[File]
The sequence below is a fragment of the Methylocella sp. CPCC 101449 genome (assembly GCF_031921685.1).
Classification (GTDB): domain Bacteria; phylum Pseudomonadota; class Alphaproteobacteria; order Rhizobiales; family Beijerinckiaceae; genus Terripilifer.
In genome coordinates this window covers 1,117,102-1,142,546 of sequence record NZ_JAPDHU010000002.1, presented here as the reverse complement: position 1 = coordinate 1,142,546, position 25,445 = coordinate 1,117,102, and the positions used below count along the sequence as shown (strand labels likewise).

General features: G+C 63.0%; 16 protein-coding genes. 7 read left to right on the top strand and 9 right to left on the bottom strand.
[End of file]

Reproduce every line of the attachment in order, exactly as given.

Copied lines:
The sequence below is a fragment of the Methylocella sp. CPCC 101449 genome (assembly GCF_031921685.1).
Classification (GTDB): domain Bacteria; phylum Pseudomonadota; class Alphaproteobacteria; order Rhizobiales; family Beijerinckiaceae; genus Terripilifer.
In genome coordinates this window covers 1,117,102-1,142,546 of sequence record NZ_JAPDHU010000002.1, presented here as the reverse complement: position 1 = coordinate 1,142,546, position 25,445 = coordinate 1,117,102, and the positions used below count along the sequence as shown (strand labels likewise).

General features: G+C 63.0%; 16 protein-coding genes. 7 read left to right on the top strand and 9 right to left on the bottom strand.